Another 'embarrassing' trophy story for New Zealand
SPOTLIGHT: Just a month after Crusaders tarnished the inaugural Super Rugby Aotearao trophy, Eden Park revealed one of its oldest secrets in regards to the North and South match.
An amateur sleuth has unlocked the mystery of what happened to the Loving Cup, the trophy awarded for the North v South game nearly a century ago.
Historian Ian St George has been searching for the Loving Cup – initially presented to the most famous of All Black touring sides – as detailed in a Stuff article.
And that has led to the trophy being found in the bowels of the North Stand by Eden Park facilities assistant Michael Brown.
“It was always there but I didn’t click how important it was until I saw the article,” Brown told Stuff.
“We knew it was an object of significance, but we’ve got the Bledisloe Cup and Rugby World Cups and the Ranfurly Shield, and it has just slipped through the cracks.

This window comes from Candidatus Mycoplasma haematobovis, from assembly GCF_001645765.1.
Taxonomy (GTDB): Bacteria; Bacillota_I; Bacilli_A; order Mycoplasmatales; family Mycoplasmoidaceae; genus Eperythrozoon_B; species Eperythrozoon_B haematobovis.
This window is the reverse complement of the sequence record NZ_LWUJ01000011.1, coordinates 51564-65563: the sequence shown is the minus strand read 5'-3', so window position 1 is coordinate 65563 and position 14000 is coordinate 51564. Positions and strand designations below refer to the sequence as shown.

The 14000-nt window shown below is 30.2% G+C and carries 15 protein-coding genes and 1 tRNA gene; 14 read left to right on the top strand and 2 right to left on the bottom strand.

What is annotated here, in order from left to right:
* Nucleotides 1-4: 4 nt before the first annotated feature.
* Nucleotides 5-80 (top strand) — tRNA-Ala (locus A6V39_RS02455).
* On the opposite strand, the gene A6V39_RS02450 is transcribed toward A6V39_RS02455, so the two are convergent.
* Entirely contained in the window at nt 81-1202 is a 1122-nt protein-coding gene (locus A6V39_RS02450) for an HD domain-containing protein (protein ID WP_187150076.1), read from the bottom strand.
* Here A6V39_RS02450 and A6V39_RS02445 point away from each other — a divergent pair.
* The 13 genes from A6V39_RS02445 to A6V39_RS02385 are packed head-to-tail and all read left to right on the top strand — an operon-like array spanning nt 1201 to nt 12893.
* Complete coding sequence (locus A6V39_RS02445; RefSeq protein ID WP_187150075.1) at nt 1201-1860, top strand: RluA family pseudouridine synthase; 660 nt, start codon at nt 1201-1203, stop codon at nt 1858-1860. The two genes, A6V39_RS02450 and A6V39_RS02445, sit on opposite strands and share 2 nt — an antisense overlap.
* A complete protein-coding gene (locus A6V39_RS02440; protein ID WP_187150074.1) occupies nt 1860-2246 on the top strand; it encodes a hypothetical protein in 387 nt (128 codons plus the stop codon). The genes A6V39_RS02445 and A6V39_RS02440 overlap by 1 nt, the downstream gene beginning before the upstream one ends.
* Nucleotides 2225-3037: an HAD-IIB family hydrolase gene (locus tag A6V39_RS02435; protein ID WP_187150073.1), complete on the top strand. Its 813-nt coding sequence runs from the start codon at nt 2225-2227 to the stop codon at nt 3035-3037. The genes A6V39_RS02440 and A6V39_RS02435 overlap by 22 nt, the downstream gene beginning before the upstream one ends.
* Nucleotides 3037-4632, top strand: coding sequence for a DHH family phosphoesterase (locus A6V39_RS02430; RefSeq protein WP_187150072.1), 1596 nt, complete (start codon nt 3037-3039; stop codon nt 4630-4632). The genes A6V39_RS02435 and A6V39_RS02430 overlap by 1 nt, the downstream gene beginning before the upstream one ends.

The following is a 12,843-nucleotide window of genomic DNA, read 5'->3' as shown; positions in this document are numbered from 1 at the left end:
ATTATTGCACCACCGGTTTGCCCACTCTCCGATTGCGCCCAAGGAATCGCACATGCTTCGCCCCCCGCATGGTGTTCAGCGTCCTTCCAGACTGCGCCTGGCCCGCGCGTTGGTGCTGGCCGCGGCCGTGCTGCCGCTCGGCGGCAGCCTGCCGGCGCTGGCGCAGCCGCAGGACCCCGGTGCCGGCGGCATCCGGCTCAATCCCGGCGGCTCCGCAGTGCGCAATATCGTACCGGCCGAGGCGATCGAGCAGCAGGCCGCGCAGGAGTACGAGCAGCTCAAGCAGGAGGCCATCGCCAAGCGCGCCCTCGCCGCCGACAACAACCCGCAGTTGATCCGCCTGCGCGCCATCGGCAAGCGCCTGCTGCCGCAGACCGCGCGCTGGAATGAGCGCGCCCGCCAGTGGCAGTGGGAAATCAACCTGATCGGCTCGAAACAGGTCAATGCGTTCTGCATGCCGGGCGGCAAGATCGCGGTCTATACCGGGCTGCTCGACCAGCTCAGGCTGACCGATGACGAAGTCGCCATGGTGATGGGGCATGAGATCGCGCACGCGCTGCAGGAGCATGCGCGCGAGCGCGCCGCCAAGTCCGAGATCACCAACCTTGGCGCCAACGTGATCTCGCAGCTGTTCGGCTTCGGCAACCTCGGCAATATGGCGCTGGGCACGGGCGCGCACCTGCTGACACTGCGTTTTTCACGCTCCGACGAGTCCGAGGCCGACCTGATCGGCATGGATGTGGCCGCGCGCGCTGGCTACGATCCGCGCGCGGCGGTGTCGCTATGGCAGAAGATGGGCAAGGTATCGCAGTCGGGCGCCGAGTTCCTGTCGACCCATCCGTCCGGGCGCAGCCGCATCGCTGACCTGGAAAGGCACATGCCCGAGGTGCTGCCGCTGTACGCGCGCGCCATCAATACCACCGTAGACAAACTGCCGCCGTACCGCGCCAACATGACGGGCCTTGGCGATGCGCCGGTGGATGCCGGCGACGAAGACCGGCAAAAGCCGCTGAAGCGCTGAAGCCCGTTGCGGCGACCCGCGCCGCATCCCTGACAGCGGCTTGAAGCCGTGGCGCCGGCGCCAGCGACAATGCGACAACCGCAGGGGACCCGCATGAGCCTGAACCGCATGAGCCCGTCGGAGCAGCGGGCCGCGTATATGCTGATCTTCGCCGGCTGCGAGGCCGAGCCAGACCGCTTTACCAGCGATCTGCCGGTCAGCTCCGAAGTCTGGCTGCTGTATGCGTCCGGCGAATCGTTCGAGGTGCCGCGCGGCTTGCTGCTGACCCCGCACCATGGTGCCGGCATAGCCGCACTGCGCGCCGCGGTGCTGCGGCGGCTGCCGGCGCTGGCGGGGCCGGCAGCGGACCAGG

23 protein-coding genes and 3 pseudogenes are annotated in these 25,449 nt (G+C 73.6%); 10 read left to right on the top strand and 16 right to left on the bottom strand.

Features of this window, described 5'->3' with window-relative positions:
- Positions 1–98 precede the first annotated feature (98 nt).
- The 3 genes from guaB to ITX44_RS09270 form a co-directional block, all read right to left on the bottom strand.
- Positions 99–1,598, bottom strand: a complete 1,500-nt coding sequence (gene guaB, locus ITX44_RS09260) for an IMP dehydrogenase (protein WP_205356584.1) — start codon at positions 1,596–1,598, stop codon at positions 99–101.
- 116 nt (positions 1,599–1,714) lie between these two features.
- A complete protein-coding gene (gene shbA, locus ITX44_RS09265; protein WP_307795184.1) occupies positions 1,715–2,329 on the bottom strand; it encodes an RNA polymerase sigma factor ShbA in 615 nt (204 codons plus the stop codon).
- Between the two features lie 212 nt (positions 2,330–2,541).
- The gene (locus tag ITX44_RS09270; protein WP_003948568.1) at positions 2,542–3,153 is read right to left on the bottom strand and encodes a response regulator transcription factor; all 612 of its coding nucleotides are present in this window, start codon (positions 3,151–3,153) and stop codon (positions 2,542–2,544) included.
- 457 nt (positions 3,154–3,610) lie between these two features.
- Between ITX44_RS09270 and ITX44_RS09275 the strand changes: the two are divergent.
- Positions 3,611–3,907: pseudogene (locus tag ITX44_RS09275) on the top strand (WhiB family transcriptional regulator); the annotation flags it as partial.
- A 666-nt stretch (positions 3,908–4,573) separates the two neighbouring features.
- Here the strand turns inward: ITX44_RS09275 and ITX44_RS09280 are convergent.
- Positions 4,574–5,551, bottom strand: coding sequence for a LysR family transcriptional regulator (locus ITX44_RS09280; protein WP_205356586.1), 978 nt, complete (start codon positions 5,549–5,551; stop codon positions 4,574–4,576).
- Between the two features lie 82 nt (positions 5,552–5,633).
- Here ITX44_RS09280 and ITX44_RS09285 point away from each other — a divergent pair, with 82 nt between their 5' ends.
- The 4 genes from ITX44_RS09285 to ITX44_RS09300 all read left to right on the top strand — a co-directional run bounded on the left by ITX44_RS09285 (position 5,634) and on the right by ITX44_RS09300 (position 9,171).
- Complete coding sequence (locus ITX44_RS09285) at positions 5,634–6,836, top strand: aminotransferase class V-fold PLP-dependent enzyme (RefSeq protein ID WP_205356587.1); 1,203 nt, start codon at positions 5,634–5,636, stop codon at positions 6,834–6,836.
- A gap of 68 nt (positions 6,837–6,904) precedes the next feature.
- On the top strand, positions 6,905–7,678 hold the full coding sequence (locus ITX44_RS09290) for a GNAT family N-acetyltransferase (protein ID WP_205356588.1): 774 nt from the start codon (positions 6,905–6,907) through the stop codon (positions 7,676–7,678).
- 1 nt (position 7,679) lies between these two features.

“Eden Park is a rabbit warren. I’ve been here for four years and yesterday I found a new room. There are probably others I still don’t know about.”
*READ: North v South match moved
The cup and base had become separated and did not look like a good match – one reason why it remained unrecognised. The lid is nowhere to be found.
The trophy was presented to the 1924 All Black ‘Invincibles’ by a group of New Zealanders living in the United Kingdom.
A former Eden Park worker named Jason Alkema had the mystery trophy restored before the 2011 World Cup in New Zealand.
“It was crap – it was all tarnished, it had a bunch of raffle tickets and bingo cards and plastic flowers in it,” he said.
“It’s an embarrassment for something like that to be hidden away. I was astounded to learn the significance of it. I’m glad it didn’t get stolen – it’s highly valuable not just for the silver but for what it represents.”
Eden Park believes the 60cm high trophy may have been in storage for about 37 years. Other memorabilia was uncovered including a George Nepia jersey.
The Loving Cup was awarded for the North v South games from 1925 to 1932, and Brown said he hoped it might be used for the revived fixture if it goes ahead this year.
“How serendipitous is that?,” he said.
St George is “delighted”.
“I half expected it might have been destroyed or melted down during the war, which they did with a lot of silver,” he said.
“It couldn’t have worked out better.”
Source: Rugbypass & Stuff